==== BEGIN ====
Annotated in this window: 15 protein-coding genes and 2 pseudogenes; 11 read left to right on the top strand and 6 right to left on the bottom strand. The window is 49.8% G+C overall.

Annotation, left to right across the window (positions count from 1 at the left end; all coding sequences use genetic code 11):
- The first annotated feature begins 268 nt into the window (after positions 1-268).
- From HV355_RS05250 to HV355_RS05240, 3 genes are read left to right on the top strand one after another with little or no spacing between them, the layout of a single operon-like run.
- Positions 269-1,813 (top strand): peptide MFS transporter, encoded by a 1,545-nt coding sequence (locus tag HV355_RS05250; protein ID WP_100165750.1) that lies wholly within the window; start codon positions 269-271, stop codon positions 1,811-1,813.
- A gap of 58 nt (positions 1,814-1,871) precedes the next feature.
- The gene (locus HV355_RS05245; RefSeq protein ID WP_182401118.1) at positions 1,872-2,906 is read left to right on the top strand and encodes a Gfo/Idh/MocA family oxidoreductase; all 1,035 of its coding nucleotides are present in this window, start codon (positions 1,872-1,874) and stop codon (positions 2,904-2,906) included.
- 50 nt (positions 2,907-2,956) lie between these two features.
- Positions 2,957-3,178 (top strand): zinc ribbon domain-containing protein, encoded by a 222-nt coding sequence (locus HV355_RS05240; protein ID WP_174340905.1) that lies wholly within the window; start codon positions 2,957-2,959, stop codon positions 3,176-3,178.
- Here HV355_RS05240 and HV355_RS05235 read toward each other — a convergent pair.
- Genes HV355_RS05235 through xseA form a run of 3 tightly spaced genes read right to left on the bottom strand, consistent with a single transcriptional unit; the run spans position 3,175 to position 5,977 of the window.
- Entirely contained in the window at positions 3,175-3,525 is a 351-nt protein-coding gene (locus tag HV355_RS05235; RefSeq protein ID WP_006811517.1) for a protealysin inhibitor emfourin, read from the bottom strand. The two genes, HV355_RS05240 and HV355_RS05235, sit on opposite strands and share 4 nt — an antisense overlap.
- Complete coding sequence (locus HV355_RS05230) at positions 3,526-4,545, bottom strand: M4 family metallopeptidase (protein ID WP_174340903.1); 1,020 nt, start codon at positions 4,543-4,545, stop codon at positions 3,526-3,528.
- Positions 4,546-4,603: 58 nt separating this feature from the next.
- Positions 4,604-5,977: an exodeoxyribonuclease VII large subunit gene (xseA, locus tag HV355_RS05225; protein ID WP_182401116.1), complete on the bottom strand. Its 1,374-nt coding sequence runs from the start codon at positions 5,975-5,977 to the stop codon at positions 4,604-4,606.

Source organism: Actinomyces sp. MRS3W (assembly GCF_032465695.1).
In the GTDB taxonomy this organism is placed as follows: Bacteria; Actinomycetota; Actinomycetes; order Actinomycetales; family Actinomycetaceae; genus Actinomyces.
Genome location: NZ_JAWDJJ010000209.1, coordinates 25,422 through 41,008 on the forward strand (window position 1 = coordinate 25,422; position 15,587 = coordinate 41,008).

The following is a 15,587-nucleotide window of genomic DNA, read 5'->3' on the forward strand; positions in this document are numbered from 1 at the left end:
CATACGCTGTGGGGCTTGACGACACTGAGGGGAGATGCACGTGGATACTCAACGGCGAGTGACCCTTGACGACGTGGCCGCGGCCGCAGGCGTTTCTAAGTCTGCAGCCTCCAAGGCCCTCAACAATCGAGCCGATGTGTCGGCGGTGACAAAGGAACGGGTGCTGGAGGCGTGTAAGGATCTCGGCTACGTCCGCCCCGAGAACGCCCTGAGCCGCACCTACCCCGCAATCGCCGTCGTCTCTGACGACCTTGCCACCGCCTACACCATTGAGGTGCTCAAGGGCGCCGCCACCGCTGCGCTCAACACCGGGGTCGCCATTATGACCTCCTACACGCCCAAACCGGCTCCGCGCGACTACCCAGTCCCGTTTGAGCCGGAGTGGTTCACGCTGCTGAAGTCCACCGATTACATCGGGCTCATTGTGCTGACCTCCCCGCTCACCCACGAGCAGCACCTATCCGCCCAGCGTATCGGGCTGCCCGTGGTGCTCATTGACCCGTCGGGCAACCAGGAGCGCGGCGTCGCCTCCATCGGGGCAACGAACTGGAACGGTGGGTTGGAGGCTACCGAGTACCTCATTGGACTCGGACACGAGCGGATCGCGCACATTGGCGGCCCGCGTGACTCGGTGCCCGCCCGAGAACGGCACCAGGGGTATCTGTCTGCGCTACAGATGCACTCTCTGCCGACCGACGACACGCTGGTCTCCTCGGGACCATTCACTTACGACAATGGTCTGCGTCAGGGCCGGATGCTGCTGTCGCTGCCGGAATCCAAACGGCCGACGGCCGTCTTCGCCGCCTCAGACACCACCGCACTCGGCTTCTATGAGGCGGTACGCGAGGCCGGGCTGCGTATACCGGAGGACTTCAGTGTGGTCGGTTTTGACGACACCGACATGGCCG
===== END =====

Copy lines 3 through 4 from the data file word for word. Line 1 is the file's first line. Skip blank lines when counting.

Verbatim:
- The first annotated feature begins 268 nt into the window (after positions 1-268).
- From HV355_RS05250 to HV355_RS05240, 3 genes are read left to right on the top strand one after another with little or no spacing between them, the layout of a single operon-like run.